“Just starting a recycling or composting program in an office can show leaders you’re passionate and knowledgeable about the topic,” says Samantha Lubow, who manages sustainability for housing and dining services on the Berkeley campus. “A lot of companies are starting to become more open to adding sustainability to someone’s job description, or even creating a whole new role.”

Part of Lubow’s role is reducing food waste at campus dining halls. For example, a food recovery program she leads donates some 30,000 pounds of food per year to a campus food pantry for Berkeley students and campus staff experiencing food insecurity.

“There’s a joke in my field that waste reduction is the gateway drug to sustainability,” she says.

Lubow’s path started when she took a part-time job working in campus dining halls as an undergrad at UC Davis. Stoll, meanwhile, originally started working at Berkeley as a campus transportation planner. Her jobs naturally began incorporating more and more sustainability elements, culminating in her role today as the campus’s chief sustainability and carbon solutions officer.

What can we learn from their stories? Building a career takes time and every journey starts with what might seem like small steps.

Following Your Values

Majoring in engineering physics, Steve Chan could have pursued a career with companies like Intel or IBM after graduating from Berkeley in 2018.

“But I just knew I wouldn’t be fulfilled in terms of the things I thought were important to society,” Chan says. He now works in the Washington, D.C., area as a program engineer for a solar company called New Energy Equity.

“These choices aren’t just good from a moral perspective but are also good for your wallet.

—Steve Chan, Berkeley alumni

People looking for a company that fits their values as well as their skills have several ways to manage their search. These include:

  • Sites such as B Work and Idealist list job openings with an environmental or social impact focus. GreenBiz has a jobs page, too. And bigger sites can also be useful—a search for “environmental careers,” for example, delivers more than 11,000 results.
  • If you are interested in a company, research their stances on social and environmental issues, as well as if they’ve articulated a philosophy on corporate social responsibility. Seeing whether or not they have third-party validation from environmental organizations can also be revealing.
  • Bring questions of your own to an interview. Is this company honest about their shortcomings? Do they have actual policies, or just talk? Interviewing your interviewers takes on more importance when looking for a role in a field you’re passionate about.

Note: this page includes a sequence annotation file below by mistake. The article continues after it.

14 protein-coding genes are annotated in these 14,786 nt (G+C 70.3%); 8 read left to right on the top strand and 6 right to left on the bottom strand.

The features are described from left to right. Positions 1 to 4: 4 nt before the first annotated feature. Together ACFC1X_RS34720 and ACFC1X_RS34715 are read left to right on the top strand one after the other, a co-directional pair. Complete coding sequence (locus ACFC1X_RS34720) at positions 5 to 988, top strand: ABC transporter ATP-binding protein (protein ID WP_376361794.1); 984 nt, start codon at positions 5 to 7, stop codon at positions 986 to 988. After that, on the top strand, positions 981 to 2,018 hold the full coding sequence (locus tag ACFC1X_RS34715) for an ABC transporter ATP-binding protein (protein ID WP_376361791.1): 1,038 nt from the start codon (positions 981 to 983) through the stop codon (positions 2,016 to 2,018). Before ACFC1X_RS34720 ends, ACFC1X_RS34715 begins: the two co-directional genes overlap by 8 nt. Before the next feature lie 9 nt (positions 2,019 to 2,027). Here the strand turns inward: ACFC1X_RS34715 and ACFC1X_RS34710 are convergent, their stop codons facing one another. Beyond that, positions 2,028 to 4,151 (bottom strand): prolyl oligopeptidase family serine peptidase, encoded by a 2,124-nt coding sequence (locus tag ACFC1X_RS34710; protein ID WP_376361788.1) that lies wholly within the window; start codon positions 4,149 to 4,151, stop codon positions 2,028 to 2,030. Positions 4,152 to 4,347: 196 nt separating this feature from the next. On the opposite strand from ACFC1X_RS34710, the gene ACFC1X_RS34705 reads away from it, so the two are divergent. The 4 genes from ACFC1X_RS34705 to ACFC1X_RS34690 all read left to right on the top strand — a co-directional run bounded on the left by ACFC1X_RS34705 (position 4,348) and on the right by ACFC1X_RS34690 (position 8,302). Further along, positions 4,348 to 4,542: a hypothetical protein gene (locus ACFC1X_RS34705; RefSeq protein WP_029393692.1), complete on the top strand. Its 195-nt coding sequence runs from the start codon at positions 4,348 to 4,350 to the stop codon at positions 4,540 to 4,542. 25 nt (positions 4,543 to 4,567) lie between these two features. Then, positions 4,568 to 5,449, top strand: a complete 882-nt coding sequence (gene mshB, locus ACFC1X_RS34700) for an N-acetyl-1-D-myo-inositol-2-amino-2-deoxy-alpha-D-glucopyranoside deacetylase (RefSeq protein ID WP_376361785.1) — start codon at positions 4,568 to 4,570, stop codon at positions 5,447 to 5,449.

As clean energy continues to become cheaper and a larger market force, Chan sees more opportunity for like-minded people.

“We’re at a tipping point now where being sustainable is also economically profitable,” he says. “You can do a lot with the fact that we live in a capitalist society and now these choices aren’t just good from a moral perspective but are also good for your wallet.”

Volunteering as a First Step

Working toward a sustainable society does not have to immediately be an all-or-nothing proposition. If changing jobs or careers feels daunting, volunteerism is another way to get involved. Volunteering can help build your skills and experience, as well as provide vital support to important causes.

Directly or indirectly, volunteering can even help lead to full-time employment by starting to build a track record of sustainability work. Sherikar got her first experience in climate work through volunteering while in high school. Daraphonhdeth also got her start through volunteerism, as an activist working on problems surrounding food justice and environmental justice.

She believes the internet is a powerful tool for anyone looking to get their feet wet for the first time while building a track record in the field.

“If you are newer to activism or wanting to do environmental work, it’s more than likely you will find an organization you can connect with even just by doing a good search of your own community,” Daraphonhdeth says. “Social media is also a good resource for getting started finding organizations by using hashtags to look things up or connect with people for feedback and advice.”

Getting Hired: Gratitude and Dedication

Those working in the field consistently cite commitment to the cause as a top quality they look for in job applicants. In other words: They want to know your dedication to sustainability and climate solutions is true and not temporary.

“I think passion and humility are two of the most important qualifications for a sustainability role,” Lubow says. “As long as you’re willing to do the research and the work to build your knowledge and skills, it’s very doable.”

Fortunately, people already working in the field are often generous with sharing their expertise and advice, according to Pallavi.

“One of the best parts of working in climate is that we’re all on the same team in some sense and we want more people working on this,” she says. “Because everyone is working toward a similar goal, people tend to be very friendly and willing to figure out how to help others who are interested.”

For those who decide a career in sustainability is right for them and manage to land a job, the rewards can be big.

As Daraphonhdeth says: “I feel immense gratitude to be in a position and a work environment where I absolutely believe in what I’m doing.”

Author image

Sam Laird Bank of the West

Sam joined Bank of the West in 2019 after more than 10 years in journalism. He’s also worked as a teacher, a grant writer, and a janitor, and prefers to spend his free time in nature.